If you use WordPress just remember to use a caching plugin like WP SuperCache because if you don't, unfortunately due to Godaddy's slooooooooooooowwwwwwww shared hosting your website will load very SSSSSLLLLLLLLOOOOOOOOOWWWWWWWWWWLLLLLLLLLYYYYYYY if you don't.
I usually install WordPress, then a theme, then I set in designing the website by customizing the PHP, CSS and HTML in the theme files to suit me. Then I will custom design content for the pages in Adobe Dreamweaver and paste it into the code view of WordPress page or post adder in WordPress's "back panel behind the scenes" (as I call it) area for the site admins.
Hi @PCuzer! Thanks for joining the conversation here. Just wanted to jump in and say that our hosting servers are usually pretty fast. So if you're seeing slowness that's something our hosting team will want to look into with you. You can reach out to them 24/7 for help.
Oh Contraire, I have had shared hosting with GoDaddy since the bad ole days of their vulgar advertising Circa 2010. I have around a dozen WordPress sites on their plan and even when I use a caching plugin a lot of the times when accessing my sites you get a blank browser page with the words " Internal Server Error" when this happens you have to refresh the page until you can get it to come up. I know this for a fact, I sure didn't make this up. And if I didn't use a WordPress caching plugin my sites only come up less then 30% of the time on the first try. GoDaddy does not have enough bandwidth going to their shared hosting servers and there is no sense in lying for them. This is all due to a matter of greed. And like I said I have been hosting with them for 6 years. And I am viewing my sites on a 10 megabit DSL line so it sure isn't my internet speed causing the problem.
For what it's worth, @PCuzer, I'd take Heather's advice and contact GoDaddy support. I just counted 16 WordPress sites on my shared hosting, and I've never had hosting-related issues in the 6-7 years I've been using GoDaddy hosting. I'd take a closer look at the issue, because your behavior doesn't sound typical. I recommend GoDaddy for all my web clients and I've never had issues working on any of their sites either.
For the sake of full disclosure, I was running their shared hosting from about 6-7 years ago to about 2 weeks ago, when I finally switched over to dedicated hosting. I honestly haven't noticed any performance changes in switching from one to the other.
I'd recommend getting in touch with GoDaddy support, and then get a hold of a quality web developer in order to get your problem resolved.
Also, for what it's worth, in a world of gigabit fiber (of which I had the pleasure of using daily for the last year), 10 mbps DSL is a dinosaur in the modern internet world. I wouldn't be so quick to rule out your connection as a source of your problems.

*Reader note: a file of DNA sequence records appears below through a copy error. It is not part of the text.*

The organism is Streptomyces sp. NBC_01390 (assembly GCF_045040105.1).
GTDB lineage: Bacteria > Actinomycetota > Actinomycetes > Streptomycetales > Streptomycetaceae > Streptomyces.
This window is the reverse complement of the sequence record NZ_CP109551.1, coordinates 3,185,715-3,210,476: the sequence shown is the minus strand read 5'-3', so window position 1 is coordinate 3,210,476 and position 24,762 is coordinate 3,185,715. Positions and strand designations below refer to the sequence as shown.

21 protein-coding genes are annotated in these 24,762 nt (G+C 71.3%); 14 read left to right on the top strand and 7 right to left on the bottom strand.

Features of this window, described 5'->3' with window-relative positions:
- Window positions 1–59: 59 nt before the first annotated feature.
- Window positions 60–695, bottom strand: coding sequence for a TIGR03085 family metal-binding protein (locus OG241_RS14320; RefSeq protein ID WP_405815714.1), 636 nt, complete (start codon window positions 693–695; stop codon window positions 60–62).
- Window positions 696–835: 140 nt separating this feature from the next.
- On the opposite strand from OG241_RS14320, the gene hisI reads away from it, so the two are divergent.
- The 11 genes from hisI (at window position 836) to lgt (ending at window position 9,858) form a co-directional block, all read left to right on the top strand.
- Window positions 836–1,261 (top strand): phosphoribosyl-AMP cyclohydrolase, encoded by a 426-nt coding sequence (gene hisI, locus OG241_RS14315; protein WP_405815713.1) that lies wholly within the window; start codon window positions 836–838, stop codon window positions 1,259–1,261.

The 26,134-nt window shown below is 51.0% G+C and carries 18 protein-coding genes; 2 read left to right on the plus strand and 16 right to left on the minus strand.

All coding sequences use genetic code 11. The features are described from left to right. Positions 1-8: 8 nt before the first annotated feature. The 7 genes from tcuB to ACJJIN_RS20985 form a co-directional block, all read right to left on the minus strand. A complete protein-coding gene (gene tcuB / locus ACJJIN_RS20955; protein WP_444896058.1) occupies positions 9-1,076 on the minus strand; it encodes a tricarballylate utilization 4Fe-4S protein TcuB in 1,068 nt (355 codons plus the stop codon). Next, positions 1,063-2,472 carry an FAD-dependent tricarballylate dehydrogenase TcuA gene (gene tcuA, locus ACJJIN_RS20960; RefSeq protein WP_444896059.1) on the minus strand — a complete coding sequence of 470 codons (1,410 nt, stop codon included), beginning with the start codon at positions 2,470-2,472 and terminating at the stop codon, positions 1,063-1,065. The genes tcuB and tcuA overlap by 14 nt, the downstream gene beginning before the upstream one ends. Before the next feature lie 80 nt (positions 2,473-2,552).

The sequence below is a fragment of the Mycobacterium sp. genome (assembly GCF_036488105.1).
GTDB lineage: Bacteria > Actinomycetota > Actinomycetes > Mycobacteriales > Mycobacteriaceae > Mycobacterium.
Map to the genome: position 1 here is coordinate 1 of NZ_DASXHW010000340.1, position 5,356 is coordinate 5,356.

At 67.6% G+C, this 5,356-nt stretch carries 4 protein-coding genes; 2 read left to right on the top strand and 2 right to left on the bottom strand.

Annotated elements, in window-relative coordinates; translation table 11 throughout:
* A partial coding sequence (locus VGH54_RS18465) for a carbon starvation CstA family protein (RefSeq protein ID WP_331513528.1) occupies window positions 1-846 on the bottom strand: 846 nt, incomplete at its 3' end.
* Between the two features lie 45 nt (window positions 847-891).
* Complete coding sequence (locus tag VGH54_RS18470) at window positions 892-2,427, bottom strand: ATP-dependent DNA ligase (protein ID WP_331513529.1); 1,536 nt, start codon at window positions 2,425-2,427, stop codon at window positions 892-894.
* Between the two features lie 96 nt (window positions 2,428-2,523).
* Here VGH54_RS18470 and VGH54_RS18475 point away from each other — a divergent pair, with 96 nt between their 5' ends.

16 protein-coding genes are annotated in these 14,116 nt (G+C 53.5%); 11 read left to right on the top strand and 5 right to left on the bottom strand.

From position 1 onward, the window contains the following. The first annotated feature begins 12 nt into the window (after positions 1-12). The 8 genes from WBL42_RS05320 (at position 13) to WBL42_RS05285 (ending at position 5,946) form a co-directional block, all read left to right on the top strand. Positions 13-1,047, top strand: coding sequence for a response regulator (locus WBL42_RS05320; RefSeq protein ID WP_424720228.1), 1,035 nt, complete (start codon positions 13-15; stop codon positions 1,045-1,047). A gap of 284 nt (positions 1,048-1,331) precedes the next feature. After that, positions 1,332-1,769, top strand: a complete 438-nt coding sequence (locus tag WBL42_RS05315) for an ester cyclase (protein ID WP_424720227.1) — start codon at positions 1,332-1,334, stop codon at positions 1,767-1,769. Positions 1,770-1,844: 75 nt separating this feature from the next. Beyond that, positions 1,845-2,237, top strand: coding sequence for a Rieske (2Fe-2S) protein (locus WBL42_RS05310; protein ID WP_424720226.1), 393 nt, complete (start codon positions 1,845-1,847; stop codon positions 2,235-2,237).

When you live in the rural mid-west 10 megabit DSL is all you can get, unless you want to spring for satellite. And FYI I don't need a web developer, I am one, I edit PHP, HTML & CSS in WordPress. I also write new code in Dreamweaver just like you. Why would I have over a dozen sites hosted with Godaddy for over 6 years if I didn't know how to do it. I also usually earn over $100 a month from AdSense from my sites. I am also a trained computer hardware tech and I have been doing all of this since the mid 90's, so what do you want to know?
@PCuzer, I'd be cautious about throwing too much out there, thinking it adds validity. I can't say I've ever met a self-respecting developer that uses Dreamweaver. It's a great tool for a designer that doesn't understand code at an intimate level, but it's not a fantastic option for really getting down and dirty developing web applications and doing anything beyond basic front end HTML work. I also question developers that have a heavy reliance on WP plugins of any nature. If you can't develop an efficient product without a plugin, there's something missing.
Also, when you work with accounts that have hundred thousand dollar per month ad budgets, hearing about someone making $100 a month off AdSense doesn't sound overly impressive. Admittedly, though, I make $0 off AdSense... because I haven't been able to ethically convince myself to subject my site visitors to ads.
All that said, if I had a dozen client sites that were performing in such a poor fashion as you're describing, and if I thought the web host was the cause of that, I can't say I'd still be using that host.
If you shared a few of the url's you're having specific problems with, I'd be happy to test it on gigabit internet and see if I can help you discover the source of the problem. Maybe it's GoDaddy; maybe it's not. All I know is that I haven't had any problems with them at all.